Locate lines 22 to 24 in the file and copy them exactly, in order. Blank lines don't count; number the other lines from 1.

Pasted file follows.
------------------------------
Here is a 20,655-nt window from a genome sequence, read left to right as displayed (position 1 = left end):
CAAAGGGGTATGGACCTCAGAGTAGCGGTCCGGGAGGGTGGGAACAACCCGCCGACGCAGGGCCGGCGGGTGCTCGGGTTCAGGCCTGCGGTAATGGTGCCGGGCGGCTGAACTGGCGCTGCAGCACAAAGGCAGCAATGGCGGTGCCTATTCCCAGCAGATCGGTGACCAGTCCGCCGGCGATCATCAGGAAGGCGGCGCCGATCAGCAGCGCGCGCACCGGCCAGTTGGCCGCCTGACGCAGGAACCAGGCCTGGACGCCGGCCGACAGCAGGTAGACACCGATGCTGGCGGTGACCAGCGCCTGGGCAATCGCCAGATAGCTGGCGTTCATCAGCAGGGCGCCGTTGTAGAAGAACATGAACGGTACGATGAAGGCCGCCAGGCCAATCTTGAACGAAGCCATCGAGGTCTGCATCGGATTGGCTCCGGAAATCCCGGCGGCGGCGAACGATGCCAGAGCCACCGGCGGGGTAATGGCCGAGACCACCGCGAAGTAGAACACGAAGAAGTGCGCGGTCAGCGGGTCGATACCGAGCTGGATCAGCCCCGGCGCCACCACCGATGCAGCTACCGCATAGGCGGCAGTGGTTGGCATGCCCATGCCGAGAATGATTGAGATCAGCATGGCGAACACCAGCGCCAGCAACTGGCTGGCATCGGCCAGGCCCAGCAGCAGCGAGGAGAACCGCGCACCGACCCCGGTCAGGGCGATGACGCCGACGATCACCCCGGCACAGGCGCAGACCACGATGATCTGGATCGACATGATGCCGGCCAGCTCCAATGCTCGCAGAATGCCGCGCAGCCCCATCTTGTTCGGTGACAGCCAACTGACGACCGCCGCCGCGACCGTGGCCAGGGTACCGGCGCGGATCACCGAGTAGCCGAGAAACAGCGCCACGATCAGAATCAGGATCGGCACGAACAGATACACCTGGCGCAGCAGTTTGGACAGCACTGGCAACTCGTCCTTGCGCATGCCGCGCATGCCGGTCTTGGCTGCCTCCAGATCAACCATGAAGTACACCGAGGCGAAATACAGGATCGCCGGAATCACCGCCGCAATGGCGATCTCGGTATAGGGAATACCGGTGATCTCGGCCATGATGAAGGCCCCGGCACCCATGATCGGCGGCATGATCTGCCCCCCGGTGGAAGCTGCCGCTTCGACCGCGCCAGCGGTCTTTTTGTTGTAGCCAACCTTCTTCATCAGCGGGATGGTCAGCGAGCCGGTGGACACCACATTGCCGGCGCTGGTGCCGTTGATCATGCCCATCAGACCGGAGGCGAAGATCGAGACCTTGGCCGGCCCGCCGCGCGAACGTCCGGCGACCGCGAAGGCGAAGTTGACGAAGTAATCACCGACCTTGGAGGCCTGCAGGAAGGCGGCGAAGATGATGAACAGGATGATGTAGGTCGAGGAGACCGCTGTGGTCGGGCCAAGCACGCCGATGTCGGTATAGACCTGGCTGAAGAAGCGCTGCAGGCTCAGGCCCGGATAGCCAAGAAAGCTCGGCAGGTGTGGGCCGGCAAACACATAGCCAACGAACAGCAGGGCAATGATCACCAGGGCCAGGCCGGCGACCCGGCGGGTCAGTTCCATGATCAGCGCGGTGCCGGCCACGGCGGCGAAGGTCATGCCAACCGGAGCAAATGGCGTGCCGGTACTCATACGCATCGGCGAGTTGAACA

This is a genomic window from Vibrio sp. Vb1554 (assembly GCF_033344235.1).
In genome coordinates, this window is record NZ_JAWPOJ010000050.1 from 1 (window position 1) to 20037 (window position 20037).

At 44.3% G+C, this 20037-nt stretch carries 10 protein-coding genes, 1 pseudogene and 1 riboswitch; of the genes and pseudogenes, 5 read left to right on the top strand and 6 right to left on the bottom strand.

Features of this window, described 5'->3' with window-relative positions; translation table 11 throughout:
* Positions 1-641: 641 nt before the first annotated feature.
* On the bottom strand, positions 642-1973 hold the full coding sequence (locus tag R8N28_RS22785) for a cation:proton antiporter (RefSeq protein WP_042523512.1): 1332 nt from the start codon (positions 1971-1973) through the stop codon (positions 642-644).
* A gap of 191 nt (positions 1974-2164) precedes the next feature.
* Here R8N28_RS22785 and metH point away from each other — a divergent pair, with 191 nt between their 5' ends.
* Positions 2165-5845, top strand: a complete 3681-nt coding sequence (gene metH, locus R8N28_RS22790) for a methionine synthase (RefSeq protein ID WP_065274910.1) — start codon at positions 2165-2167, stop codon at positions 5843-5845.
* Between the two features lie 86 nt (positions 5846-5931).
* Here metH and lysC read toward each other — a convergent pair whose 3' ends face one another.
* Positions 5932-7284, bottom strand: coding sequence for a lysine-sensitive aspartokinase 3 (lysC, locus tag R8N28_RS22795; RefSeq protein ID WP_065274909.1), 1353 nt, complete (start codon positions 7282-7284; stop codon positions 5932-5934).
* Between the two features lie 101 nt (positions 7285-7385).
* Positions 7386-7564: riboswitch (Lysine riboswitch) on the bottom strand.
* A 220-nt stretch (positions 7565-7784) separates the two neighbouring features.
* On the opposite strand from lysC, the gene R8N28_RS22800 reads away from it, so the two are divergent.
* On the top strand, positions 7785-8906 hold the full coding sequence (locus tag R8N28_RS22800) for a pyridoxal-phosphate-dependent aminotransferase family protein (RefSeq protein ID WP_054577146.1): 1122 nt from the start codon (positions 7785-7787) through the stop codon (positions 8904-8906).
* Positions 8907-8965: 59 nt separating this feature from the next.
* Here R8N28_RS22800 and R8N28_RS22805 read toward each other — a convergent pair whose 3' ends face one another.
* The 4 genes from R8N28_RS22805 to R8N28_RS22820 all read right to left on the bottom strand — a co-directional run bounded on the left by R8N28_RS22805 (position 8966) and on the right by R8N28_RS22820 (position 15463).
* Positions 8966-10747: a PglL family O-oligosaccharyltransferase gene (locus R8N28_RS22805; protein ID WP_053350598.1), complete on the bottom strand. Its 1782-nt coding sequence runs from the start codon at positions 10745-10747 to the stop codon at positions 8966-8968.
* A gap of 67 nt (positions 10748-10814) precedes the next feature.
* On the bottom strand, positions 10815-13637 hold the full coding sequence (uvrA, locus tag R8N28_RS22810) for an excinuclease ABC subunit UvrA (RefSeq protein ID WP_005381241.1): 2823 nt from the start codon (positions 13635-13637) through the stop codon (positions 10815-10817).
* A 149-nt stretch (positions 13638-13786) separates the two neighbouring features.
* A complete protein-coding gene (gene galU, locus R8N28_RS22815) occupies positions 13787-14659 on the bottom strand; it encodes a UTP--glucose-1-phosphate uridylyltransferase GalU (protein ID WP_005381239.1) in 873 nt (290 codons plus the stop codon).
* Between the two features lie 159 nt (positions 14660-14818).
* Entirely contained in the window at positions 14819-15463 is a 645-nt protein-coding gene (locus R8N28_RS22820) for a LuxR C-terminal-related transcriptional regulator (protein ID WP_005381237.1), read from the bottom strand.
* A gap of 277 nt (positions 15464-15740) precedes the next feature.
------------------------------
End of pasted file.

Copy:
* The 4 genes from R8N28_RS22805 to R8N28_RS22820 all read right to left on the bottom strand — a co-directional run bounded on the left by R8N28_RS22805 (position 8966) and on the right by R8N28_RS22820 (position 15463).
* Positions 8966-10747: a PglL family O-oligosaccharyltransferase gene (locus R8N28_RS22805; protein ID WP_053350598.1), complete on the bottom strand. Its 1782-nt coding sequence runs from the start codon at positions 10745-10747 to the stop codon at positions 8966-8968.
* A gap of 67 nt (positions 10748-10814) precedes the next feature.